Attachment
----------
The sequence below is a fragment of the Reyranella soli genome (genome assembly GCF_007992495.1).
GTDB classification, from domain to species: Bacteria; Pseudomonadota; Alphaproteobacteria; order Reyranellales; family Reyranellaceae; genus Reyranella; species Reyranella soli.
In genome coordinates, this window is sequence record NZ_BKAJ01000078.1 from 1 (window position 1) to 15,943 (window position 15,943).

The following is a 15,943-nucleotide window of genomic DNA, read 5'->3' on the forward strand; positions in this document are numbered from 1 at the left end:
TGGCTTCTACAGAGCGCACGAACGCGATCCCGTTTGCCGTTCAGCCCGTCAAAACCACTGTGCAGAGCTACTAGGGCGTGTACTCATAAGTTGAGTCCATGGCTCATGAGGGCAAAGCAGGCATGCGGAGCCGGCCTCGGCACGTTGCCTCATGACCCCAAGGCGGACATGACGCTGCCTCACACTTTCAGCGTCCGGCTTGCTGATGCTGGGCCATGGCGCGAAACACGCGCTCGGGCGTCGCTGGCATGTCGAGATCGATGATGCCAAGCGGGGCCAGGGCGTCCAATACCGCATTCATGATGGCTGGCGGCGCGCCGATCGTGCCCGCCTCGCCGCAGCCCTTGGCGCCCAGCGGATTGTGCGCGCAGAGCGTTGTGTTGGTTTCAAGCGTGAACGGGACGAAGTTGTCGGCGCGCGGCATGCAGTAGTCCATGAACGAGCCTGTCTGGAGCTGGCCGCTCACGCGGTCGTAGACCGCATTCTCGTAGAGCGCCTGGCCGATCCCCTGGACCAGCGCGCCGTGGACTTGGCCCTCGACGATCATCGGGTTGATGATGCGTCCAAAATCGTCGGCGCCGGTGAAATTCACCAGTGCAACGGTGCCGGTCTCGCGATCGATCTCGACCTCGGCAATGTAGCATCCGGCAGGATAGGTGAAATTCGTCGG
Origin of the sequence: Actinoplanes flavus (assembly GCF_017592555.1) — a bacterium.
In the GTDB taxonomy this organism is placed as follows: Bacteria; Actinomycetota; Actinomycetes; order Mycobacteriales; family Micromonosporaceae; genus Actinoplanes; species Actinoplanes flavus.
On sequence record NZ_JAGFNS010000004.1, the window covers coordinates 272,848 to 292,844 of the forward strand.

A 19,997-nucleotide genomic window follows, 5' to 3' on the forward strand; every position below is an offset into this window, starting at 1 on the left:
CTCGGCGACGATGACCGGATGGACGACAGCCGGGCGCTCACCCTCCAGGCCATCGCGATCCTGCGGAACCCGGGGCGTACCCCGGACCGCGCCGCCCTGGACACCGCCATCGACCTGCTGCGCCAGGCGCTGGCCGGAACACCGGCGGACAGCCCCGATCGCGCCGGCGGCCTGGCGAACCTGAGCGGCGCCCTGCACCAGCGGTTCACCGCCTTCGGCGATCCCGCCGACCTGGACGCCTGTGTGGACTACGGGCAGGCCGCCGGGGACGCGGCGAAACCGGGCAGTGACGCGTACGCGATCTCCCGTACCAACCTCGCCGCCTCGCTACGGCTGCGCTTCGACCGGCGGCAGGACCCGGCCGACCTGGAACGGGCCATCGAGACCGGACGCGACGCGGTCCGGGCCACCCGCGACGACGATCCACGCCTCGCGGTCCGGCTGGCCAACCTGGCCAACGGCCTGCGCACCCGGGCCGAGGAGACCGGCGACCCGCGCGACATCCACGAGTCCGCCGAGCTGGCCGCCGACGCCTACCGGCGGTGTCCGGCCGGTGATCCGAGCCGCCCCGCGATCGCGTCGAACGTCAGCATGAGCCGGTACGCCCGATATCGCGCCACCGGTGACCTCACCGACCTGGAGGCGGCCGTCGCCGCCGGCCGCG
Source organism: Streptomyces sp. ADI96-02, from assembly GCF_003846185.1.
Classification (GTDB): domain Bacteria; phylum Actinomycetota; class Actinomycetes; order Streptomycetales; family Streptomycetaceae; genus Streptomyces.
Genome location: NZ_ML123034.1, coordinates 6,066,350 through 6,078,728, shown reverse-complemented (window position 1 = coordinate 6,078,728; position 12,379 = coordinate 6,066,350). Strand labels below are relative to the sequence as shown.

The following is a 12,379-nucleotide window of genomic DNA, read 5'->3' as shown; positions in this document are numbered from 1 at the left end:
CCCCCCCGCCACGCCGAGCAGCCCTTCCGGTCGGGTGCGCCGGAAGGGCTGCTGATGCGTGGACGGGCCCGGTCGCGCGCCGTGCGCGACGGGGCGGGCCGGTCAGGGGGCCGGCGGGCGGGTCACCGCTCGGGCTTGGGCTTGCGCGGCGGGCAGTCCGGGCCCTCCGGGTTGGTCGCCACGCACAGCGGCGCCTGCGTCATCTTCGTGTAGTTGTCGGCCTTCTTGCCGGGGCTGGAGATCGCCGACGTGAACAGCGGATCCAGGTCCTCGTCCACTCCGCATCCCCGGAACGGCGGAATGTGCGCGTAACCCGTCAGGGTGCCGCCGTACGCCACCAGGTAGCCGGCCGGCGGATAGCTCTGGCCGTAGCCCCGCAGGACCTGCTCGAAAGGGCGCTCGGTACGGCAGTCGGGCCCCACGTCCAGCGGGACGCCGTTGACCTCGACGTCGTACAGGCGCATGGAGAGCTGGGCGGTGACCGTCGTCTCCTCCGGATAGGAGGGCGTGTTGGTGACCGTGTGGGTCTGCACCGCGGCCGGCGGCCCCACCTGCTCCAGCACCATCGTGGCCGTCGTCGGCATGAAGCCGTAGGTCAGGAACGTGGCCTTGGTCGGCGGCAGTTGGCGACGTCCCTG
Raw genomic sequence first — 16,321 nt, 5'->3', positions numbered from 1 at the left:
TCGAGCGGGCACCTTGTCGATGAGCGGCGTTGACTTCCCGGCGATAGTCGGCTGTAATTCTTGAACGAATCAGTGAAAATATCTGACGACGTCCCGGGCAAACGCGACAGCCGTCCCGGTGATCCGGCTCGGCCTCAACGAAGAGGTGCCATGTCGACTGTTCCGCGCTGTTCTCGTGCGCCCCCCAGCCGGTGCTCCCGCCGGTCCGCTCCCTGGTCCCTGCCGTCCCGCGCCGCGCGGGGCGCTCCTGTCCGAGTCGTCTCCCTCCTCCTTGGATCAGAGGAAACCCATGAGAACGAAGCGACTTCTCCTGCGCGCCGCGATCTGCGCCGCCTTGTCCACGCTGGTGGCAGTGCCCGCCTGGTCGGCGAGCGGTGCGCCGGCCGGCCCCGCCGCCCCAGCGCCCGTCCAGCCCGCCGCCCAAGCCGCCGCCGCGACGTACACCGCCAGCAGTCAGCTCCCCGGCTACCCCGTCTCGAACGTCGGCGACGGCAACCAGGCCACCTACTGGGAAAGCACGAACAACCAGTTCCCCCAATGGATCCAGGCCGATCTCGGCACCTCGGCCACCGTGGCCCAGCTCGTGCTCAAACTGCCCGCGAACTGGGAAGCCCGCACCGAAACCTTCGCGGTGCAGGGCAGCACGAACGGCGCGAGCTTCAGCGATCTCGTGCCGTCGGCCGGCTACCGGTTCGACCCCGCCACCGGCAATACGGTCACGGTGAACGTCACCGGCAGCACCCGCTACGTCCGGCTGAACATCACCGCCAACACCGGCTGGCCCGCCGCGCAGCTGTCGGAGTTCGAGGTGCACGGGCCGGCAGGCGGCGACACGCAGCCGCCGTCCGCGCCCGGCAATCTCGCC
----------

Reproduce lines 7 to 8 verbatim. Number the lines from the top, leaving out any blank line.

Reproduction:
In the GTDB taxonomy this organism is placed as follows: Bacteria; Actinomycetota; Actinomycetes; order Mycobacteriales; family Micromonosporaceae; genus Actinoplanes; species Actinoplanes flavus.
On sequence record NZ_JAGFNS010000004.1, the window covers coordinates 272,848 to 292,844 of the forward strand.